St Patrick’s Institution - Correctional facility unfit for purpose

Justice Minister Alan Shatter yesterday announced the closure of St Patrick’s Institution for young offenders in Dublin.

The Inspector of Prisons recommended the closure for health and safety reasons in his annual report of 2012.

The inspector warned the safe and secure custody of young offenders could no longer be guaranteed at the institution. The young offenders will be moved to Wheatfield Prison over the next six months, pending the development of facilities in Oberstown in 2014.

The director of the Irish Penal Reform Trust warns, however, that Wheatfield will not be ready for the 17-year-olds from St Patrick’s. He insisted a clear commitment is necessary from the minister for children that those 17-year-olds being transferred to a dedicated unit in Wheatfield should be moved on to Oberstown as soon as possible.

Henceforth the two wings of St Patrick’s Institution will be designated as part of Mountjoy Prison. One will be used as a protection wing for prisoners being transferred from Mountjoy, the other will be used for prisoners being transferred from Wheatfield to make room for the young offenders.

St Patrick’s had become unfit as a correctional institution. In recent years there were alarming reports of sexual and physical assaults on young prisoners by other inmates. The annual assault rate at St Patrick’s, which was the highest of any jail in the country, accounted for one-third of the annual assaults within the prison system.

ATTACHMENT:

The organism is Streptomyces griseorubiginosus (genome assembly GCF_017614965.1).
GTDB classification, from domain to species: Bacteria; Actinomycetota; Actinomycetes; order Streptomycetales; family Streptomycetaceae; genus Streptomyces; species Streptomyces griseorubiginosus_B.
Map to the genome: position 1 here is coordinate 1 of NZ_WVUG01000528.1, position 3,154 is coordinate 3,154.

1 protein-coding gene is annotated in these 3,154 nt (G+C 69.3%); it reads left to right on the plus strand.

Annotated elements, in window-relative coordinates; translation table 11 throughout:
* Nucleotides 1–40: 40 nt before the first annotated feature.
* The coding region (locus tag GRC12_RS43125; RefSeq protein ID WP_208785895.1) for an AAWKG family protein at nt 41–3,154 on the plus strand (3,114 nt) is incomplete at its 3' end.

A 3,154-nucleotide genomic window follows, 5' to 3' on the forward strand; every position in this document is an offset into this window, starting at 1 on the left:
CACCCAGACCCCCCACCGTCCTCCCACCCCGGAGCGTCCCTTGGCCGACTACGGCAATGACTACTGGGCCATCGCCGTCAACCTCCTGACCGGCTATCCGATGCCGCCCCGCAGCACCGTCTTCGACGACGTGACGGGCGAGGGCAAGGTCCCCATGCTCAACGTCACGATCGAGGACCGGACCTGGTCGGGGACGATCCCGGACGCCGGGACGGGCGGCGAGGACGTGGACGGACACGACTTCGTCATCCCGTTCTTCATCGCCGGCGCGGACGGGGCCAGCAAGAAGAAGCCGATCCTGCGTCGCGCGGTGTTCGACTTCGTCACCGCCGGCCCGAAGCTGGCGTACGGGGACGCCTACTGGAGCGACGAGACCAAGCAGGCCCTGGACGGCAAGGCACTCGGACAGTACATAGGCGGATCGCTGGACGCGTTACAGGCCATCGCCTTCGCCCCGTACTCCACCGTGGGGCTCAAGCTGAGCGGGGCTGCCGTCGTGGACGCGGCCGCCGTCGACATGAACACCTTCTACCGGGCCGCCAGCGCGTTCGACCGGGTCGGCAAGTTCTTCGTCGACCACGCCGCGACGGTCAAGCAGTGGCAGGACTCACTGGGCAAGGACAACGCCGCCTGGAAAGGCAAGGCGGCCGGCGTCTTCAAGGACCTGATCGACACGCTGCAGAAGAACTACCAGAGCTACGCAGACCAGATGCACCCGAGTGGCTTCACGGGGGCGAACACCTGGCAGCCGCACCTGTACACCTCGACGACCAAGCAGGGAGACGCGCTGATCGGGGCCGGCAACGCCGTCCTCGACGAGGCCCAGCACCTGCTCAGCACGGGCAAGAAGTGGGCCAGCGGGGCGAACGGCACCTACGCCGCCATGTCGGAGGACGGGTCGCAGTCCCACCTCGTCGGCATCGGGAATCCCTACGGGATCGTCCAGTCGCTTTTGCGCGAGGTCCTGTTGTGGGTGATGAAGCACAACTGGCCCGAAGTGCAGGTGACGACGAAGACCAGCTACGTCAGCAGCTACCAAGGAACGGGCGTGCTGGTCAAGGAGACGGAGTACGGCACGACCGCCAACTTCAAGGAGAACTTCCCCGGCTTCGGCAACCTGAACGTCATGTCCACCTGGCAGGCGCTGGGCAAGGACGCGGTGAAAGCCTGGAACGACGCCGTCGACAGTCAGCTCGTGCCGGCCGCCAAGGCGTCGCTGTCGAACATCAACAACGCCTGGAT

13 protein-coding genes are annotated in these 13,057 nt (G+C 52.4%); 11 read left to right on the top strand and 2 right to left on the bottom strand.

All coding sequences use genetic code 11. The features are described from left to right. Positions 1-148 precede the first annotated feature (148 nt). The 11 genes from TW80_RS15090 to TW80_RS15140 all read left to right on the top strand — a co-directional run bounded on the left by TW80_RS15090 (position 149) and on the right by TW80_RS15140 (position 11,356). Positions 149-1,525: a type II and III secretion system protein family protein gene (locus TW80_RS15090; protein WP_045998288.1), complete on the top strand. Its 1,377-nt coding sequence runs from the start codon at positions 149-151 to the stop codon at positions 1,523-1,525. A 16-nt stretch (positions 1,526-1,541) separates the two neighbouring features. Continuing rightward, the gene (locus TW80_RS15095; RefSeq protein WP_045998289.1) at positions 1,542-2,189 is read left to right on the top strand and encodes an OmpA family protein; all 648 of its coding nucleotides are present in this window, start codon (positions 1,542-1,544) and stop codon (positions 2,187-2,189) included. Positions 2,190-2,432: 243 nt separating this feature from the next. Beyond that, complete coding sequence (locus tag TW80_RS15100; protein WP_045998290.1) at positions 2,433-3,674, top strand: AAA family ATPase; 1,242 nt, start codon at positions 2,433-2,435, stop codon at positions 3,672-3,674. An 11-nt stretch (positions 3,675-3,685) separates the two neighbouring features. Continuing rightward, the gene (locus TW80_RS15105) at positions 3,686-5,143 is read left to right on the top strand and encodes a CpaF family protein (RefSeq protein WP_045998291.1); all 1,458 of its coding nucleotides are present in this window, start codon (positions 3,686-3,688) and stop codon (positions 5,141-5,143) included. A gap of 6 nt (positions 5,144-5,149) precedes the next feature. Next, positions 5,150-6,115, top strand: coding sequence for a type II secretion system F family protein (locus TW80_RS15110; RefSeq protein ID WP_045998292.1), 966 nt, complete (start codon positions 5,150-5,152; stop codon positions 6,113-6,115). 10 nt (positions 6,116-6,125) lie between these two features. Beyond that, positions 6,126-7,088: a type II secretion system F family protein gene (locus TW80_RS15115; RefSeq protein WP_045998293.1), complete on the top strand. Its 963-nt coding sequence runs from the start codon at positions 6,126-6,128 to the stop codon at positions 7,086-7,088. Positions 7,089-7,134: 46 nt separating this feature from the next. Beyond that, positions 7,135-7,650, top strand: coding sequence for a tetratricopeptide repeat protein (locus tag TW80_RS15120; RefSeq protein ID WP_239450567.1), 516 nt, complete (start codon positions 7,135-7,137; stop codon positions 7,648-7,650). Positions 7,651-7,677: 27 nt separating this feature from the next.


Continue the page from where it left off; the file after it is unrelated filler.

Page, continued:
One fifth of the inmates at St Patrick’s were being locked in their cells for 23 hours a day — the highest rate of any prison. This has been necessary either for their own safety, or because they pose a significant threat to others.

In May, Prof Harry Kennedy, clinical director of the Central Mental Hospital, warned that a study of 171 young male offenders at St Patrick’s — conducted between June 2011 and May 2012 — found that 23% were in the ultra-high risk category of developing psychosis, The rate for the 18-year olds was significantly higher at 36%.

This did not mean that those young offenders suffered from severe mental illness, but were at high risk of developing it. He added some research indicated that one in five or six of them could develop mental illness.

Recent advances in psychiatry suggest severe mental illness develops in stages. As with physical diseases, mental illness can be more effectively tackled with early intervention, which the mental health authorities recognised was not really possible at St Patrick’s.

Any prison should be a place of reform and rehabilitation, especially an institution for young offenders. Many young offenders probably came from disturbed backgrounds in which they never had a chance to develop properly. St Patrick’s was certainly not going to help them, because it has been a breeding ground for future social problems.

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